(New Statesman) Theo Hobson–The problem with church schools? They run counter to Christian values

Would you pretend to be Jewish to secure some sort of advantage for yourself? Would you go even further, attending synagogue once a week for a full year, mouthing the ancient prayers, in order to get what you want?

You might think that such behaviour would be an insult to real Jews in the community.

This prompts the question: why is it socially acceptable for atheists and agnostics to feign their commitment to the Anglican faith to get their kids into a good state school? The answer is that the Church encourages them to do so. This kind of strategic middle-class church attendance produces high-achieving schools and swells congregations in many parishes. It suits the Church and it suits the sharp-elbowed ”“ a formidable alliance. The practice seems particularly widespread in London, where it is standard behaviour among well-heeled, well-informed parents. It’s an unwritten rule of middle-class family life.

Read it all.

Posted in * Anglican - Episcopal, * Culture-Watch, * International News & Commentary, Anglican Provinces, Children, Church of England (CoE), Education, England / UK, Marriage & Family, Religion & Culture

5 comments on “(New Statesman) Theo Hobson–The problem with church schools? They run counter to Christian values

  1. magnolia says:

    would love to read it but subscription required.

  2. Terry Tee says:

    The link didn’t work.
    Last I had heard of Theo Hobson, having found the Church of England not liberal enough, he had moved to New York, TEC and GTS.

    I do not comment on purely Anglican issues and comment here because it applies to all Christian schools. This kind of Hobsonistic prattling is so irritating because it almost certainly reflects someone who knows little about school life. Go to the average church school in London and you will find kids from 20 or 30 or more ethnic groups, spread across the classes. In East London you will find Muslims and in North London you will find Jews. I once asked a head teacher (principal) if she found the middle class parents the hardest to deal with. No, she said, it was the ambitious working class parents. They were the ones pressuring her towards higher attainments for the school as a whole.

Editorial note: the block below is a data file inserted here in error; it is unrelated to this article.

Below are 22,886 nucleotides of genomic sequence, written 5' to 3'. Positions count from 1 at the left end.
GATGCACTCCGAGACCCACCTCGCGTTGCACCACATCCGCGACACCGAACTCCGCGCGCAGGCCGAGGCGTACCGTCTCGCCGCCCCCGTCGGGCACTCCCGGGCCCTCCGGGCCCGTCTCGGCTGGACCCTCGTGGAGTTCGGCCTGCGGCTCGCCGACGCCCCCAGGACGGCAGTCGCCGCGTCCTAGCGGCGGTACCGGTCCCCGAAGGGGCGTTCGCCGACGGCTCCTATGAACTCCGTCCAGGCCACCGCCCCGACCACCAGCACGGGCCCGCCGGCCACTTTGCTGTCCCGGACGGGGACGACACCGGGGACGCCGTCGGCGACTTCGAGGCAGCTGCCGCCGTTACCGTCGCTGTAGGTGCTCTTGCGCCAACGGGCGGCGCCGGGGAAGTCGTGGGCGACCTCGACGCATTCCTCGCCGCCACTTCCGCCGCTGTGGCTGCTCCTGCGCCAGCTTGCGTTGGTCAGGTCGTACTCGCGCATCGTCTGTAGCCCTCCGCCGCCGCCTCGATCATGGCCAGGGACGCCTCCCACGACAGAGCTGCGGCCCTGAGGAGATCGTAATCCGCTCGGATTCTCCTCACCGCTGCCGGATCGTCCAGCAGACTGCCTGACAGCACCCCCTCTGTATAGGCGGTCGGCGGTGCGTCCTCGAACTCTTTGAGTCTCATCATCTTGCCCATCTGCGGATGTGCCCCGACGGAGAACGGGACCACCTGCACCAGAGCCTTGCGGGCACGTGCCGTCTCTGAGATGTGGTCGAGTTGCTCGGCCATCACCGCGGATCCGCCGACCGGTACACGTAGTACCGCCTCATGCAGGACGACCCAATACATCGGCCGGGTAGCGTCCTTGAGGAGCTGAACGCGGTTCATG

My conclusion is this: church schools arouse such wrath in their critics precisely because they are a success. They give kids values. They give them confidence and self-respect. They bring about communal integration and cohesion. How dare they! This should be left to politicians and community leaders and government programmes. How dare they bring religion into values and stuff! Sigh. Invincible ignorance, in theological terms, I think.

    [Link fixed by Elf]

  3. Pageantmaster Ù† says:

    #2 Fr Tee

    “I do not comment on purely Anglican issues”

    Oh whyever not? Where’s the fun in that?

  4. Terry Tee says:

    PM you mean it (I think) essentially light-heartedly but at the risk of being ponderous (heaven forfend, etc) I do have real reasons:
    a) This site allows Anglicans a space for discussion about issues immediately affecting them. It needs to be a place where they can speak frankly without others butting in. It is also a site where Christians speak about Christian issues; in such more general matters, we can all share without hesitation.
    b) Roman Catholics, Orthodox and others are essentially guests. If you are a guest you do not comment on the politics of your host.
    c) Christians from other traditions commenting on Anglican issues can look as if they are proselytising, or guilty of Schadenfreude.
    d) People who live in glass houses etc …

  5. Pageantmaster Ù† says:

    #4 Thanks Fr Tee, and yes it was slightly light-hearted, and I never find you ponderous, only thoughtful.

    Those all sound very worthy reasons indeed. It is of course up to you, though sometimes an outside view of our denomination if not its antics is welcome.

    ‘O would some power the giftie gie us to see ourselves as others see us’

    You always remain a credit as an ambassador for your church and a model of the perfect guest, although after such a long time here, I rather see you as an ecumenical honorary Anglican, if there is such a thing.